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Forest School Ethos follows 7 guiding principles set by the Forest School Association:

Forest School is a long term process of regular sessions, rather then a one off or infrequent visits; the cycle of planning, observation, adaption and review links each session.

1.

Forest School takes place in a bushland or natural environment to support the development of a relationship between learner and the natural world.

2.

Forest School uses a range of learner centered processes to create a community for being, development and creative learning.

3.

Forest School aims to promote the holistic development of all those involved, fostering resilient, confident, independent and creative learners.

4.

Forest School offers learners the opportunity to take supported risk appropriate to the environment and to themselves.

5.

Forest School is run by qualified Forest School practitioners who continuously maintain and develop their professional practice.

6.

Forest school provides an opportunity for exploration and discovery but most of all, for children  to have fun!

7.

Forest School

Forest school is an inspirational approach to learning in which children visit natural spaces on a regular basis to learn physical, social and technical skills. It provides opportunities to build self-esteem through hands-on learning in a bush, beach or other natural environment. Child-led learning and play is an integral part of the pedagogy, as is the development of teamwork and sensory awareness or mindfulness. Forest school includes a variety of practical activities, in which students are supported and empowered to manage their own risk and build resilience.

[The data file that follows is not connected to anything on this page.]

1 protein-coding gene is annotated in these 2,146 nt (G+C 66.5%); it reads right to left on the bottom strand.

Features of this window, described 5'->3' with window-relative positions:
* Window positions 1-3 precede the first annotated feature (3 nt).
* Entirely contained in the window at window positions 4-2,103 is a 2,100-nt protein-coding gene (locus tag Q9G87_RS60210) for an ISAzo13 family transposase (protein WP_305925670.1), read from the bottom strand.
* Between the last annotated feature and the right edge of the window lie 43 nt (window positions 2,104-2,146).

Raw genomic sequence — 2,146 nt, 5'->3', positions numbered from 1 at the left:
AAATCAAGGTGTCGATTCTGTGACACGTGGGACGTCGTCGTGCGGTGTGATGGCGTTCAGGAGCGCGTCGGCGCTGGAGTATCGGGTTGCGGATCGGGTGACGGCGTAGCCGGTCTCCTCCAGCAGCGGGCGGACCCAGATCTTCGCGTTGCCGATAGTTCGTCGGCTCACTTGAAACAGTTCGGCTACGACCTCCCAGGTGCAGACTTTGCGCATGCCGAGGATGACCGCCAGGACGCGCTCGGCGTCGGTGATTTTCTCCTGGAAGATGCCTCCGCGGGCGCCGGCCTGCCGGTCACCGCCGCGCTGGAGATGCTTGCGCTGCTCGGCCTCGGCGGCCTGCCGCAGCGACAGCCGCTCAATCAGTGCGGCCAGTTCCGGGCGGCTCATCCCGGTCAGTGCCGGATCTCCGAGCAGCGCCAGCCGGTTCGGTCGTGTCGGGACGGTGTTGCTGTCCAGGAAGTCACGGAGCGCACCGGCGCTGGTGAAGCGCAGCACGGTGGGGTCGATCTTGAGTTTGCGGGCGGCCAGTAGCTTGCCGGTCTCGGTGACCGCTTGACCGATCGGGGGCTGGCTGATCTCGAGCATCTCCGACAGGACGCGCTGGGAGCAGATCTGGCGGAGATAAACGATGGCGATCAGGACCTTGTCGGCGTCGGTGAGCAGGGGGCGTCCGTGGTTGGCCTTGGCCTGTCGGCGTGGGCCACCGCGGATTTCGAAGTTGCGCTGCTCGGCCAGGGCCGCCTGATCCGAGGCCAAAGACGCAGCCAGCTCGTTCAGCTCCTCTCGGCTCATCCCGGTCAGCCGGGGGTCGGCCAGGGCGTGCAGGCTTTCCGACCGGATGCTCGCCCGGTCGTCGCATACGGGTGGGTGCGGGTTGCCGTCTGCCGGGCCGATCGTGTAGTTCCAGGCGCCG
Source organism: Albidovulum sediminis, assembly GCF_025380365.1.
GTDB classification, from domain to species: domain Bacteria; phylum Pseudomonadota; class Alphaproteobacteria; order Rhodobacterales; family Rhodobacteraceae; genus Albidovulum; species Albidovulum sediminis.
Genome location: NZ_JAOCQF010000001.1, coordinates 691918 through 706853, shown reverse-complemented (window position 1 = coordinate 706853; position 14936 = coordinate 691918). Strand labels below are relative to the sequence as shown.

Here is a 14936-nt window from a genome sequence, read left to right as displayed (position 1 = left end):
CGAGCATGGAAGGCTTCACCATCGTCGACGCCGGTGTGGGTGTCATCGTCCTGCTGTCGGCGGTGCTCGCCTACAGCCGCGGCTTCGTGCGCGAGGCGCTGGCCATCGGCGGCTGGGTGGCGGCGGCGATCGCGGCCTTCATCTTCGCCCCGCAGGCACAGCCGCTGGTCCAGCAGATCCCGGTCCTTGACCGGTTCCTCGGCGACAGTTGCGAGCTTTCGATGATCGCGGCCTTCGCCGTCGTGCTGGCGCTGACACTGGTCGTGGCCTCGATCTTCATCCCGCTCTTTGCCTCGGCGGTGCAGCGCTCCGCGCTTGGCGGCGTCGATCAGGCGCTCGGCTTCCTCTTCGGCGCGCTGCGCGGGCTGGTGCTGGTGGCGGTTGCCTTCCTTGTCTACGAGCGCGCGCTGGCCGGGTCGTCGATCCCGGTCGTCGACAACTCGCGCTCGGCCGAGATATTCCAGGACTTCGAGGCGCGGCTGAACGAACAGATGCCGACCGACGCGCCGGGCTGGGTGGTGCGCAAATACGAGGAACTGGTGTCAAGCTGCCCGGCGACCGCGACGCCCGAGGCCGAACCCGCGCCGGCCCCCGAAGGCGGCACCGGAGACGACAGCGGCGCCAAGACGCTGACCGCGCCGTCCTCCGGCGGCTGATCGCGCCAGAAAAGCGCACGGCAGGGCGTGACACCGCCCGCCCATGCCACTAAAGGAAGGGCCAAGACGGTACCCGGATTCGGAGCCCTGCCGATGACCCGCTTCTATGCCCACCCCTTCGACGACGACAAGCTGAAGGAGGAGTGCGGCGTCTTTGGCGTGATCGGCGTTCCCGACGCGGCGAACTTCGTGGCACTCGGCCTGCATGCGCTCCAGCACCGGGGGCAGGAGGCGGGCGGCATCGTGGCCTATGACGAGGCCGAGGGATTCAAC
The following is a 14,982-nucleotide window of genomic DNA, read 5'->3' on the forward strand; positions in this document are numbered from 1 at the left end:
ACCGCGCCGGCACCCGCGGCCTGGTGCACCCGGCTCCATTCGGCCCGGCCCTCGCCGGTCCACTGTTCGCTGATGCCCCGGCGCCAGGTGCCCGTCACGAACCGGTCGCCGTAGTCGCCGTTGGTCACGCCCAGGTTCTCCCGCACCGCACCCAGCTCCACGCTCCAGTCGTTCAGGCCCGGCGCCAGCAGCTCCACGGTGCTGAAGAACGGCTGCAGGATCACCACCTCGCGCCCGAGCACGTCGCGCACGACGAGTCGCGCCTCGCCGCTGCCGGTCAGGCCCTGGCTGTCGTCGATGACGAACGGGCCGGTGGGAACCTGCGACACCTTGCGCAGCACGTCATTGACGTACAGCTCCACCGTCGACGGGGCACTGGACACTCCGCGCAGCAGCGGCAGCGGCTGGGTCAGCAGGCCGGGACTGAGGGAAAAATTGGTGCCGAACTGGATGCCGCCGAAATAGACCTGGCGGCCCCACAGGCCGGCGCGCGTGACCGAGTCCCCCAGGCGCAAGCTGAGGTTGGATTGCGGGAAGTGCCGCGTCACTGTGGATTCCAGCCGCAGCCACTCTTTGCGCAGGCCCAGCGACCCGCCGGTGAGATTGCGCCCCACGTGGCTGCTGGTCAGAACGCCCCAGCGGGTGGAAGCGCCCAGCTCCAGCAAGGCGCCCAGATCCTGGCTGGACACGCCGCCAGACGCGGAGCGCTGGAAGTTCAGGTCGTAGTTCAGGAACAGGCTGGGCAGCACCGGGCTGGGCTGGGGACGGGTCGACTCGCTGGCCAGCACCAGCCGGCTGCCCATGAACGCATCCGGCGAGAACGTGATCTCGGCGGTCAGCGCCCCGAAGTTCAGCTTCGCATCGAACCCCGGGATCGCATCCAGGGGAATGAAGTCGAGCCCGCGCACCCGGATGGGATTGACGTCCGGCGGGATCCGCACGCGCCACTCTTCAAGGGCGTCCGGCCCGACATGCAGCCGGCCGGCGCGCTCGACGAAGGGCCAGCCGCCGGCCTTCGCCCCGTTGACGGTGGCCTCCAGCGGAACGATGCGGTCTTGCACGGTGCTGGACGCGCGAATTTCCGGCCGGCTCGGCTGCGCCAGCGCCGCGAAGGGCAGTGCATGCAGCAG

Peppa Pig may be the most famous of the muddy puddle jumpers, however, she's not the only little person getting her gumboots dirty. Around the world, children are immersing themselves in nature play and benefitting from an outdoor learning approach.

 

What activities might children do at bush kindy?

Forest Kindy, bush kindy activities are usually child-led and play-based, with children using all five senses (sight, sound, touch, taste and smell) to experience and learn.

Depending on the weather, the environment and the children, forest learning activities may include:

  • Tree climbing

  • Jumping in muddy puddles

  • Sensory walks

  • Foraging

  • Shelter-building

  • Fire building, fire-lighting and campfire cooking

  • Woodwork and using hand tools

  • Nature art

  • Games, like hide and seek

  • Meditation and yoga

  • Role-play and imaginary play

  • Mini-beast hunts

What are the benefits of forest learning?

All children can benefit from an outdoor approach to learning, from the very young to school kids to those with disabilities. Forest learning has many benefits. Namely, children:

  • Develop independence and self-esteem

  • Develop creativity

  • Get to enjoy outdoor play

  • Learn practical outdoor skills

  • Spark their curiosity and sense of wonder

  • Are exposed to a healthy level of risk

  • Learn how to problem solve

  • Learn how to communicate and collaborate

  • Build trust

  • Learn about nature and gain a sense of 'environmental stewardship'

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